Problem solve Get help with specific problems with your technologies, process and projects.

Backing up with Microsoft's Data Protection Manager

There are a number of things that could potentially cause a Microsoft Data Protection Manager (DPM) server to fail. Here's a step-by-step guide to backing up with Microsoft Data Protection Manager.

The hottest trend in enterprise server backups has become disk-to-disk (D2D) or disk-to-disk-to-tape (D2D2T) backup. There are numerous advantages to using a disk-based backup system such as Microsoft Corp.'s System Center Data Protection Manager (DPM), but a major downside is that DPM is a server-based product and, like any other application, it has a certain degree of volatility that must be accounted for. For example, disk volumes could become corrupted, a system board could fail or the system could contract a virus.

My point is that as great a product as DPM is, there are a number of things that could potentially cause a DPM server to fail. As such, using DPM volumes as your sole backup mechanism is risky at best. I therefore recommend using a secondary backup system to periodically back up your DPM server.

But this raises the following questions: Which products are suitable for backing up DPM, and what actually needs to be backed up? Microsoft supports three different methods for backing up a DPM server. You can back up your DPM server to a secondary DPM server, back the DPM server up to tape or you can use a third-party backup solution.

Backing up Data Protection Manager to tape 

If you're going to use a tape-based backup as your secondary backup technique, Microsoft recommends that you create a dedicated protection group to protect the DPM server itself, and then back up your dedicated protection group to tape.

The actual method of creating this protection group varies a bit depending on whether or not SQL Server is installed locally on the DPM server. If SQL Server isn't installed locally, you'll have to install the DPM protection agent on the SQL Server before you start.

With that said, open the DPM Administrator console and choose the Protection option from the navigation bar at the top of the screen. Then click the Create Protection Group link found in the Actions pane. Windows will now launch the Create New Protection Group Wizard.

Click Next to bypass the wizard's Welcome screen and you'll be prompted to select the protection group members. Then expand your DPM server and select the DPMDB check box, as shown in Figure 1: Selecting protection group members in Microsoft Data Protection Manager. If your SQL Server isn't installed locally, you have to expand your SQL Server and select the database that DPM uses. Now add the DPMDB object to the new protection group.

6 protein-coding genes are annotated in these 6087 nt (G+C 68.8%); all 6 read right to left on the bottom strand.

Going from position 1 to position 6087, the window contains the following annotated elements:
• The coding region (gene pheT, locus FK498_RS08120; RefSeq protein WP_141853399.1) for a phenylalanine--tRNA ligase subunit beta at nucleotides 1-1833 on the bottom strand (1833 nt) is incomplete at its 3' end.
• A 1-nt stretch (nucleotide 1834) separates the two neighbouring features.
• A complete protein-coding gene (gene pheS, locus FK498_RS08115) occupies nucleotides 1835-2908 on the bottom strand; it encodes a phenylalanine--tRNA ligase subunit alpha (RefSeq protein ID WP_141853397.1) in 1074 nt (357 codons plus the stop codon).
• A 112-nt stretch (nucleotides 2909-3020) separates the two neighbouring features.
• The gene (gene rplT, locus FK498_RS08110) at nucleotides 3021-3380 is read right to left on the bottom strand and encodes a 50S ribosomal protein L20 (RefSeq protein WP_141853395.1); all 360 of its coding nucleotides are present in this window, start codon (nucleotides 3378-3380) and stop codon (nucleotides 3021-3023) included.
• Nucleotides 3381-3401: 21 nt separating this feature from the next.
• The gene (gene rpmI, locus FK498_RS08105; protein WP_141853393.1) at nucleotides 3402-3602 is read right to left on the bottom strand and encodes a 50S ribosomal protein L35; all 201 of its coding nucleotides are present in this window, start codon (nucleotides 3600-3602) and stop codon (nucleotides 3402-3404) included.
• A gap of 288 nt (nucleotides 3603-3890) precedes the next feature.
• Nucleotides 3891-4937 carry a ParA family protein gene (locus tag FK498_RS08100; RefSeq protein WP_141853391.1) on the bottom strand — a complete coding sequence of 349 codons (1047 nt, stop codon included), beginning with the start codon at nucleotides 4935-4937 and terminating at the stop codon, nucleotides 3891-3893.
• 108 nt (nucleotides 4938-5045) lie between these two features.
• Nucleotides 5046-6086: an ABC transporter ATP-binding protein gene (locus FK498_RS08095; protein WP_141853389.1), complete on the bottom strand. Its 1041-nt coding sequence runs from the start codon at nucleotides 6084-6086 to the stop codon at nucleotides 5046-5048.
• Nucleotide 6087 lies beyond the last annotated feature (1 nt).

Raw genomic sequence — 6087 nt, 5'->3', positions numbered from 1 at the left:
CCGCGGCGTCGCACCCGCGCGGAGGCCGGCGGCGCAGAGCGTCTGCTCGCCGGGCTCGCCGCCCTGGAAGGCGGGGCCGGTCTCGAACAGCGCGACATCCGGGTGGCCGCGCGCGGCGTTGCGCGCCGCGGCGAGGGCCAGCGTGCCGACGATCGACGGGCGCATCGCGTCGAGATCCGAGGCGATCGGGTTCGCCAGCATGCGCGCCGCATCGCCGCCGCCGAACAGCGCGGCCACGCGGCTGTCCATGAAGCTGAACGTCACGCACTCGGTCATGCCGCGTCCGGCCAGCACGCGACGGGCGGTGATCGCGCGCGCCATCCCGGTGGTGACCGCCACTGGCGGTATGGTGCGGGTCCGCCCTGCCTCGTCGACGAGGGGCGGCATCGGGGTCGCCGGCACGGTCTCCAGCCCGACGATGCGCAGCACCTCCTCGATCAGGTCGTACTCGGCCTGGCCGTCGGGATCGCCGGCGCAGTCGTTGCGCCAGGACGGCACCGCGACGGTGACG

Click Next and you'll be taken to the Select Data Protection Method screen. Select the I Want Short Term Protection Using option and choose the Tape option from the drop-down list. You'll also have to assign the protection group a name while you're on this screen.

Click Next and you'll be taken to a screen asking for your short-term goals. Microsoft recommends setting the retention time to two weeks. Click Next again and a summary of the choices you've made will appear. Assuming everything looks good, click the Create Group button to create the new protection group.

If you want to protect your primary DPM server with a secondary DPM server, the technique is fairly similar to what I've just explained. Essentially, you'll have to install a protection agent onto your primary DPM server and SQL Server (if it's separate from your DPM server). From there, you'll have to back up the SQL Server databases related to DPM, as well as all of the volumes and replicas on your primary DPM server. Microsoft has a great article on the subject that can be found on its website.

About the author: Brien M. Posey, MCSE, has previously received Microsoft's MVP award for Exchange Server, Windows Server and Internet Information Server (IIS). Brien has served as CIO for a nationwide chain of hospitals and was once responsible for the Department of Information Management at Fort Knox. You can visit Brien's personal website at 

Do you have comments on this tip? Let us know.

Please let others know how useful this tip was via the rating scale below. Do you know a helpful backup tip, timesaver or workaround? Email the editors to talk about writing for

Dig Deeper on Disk-based backup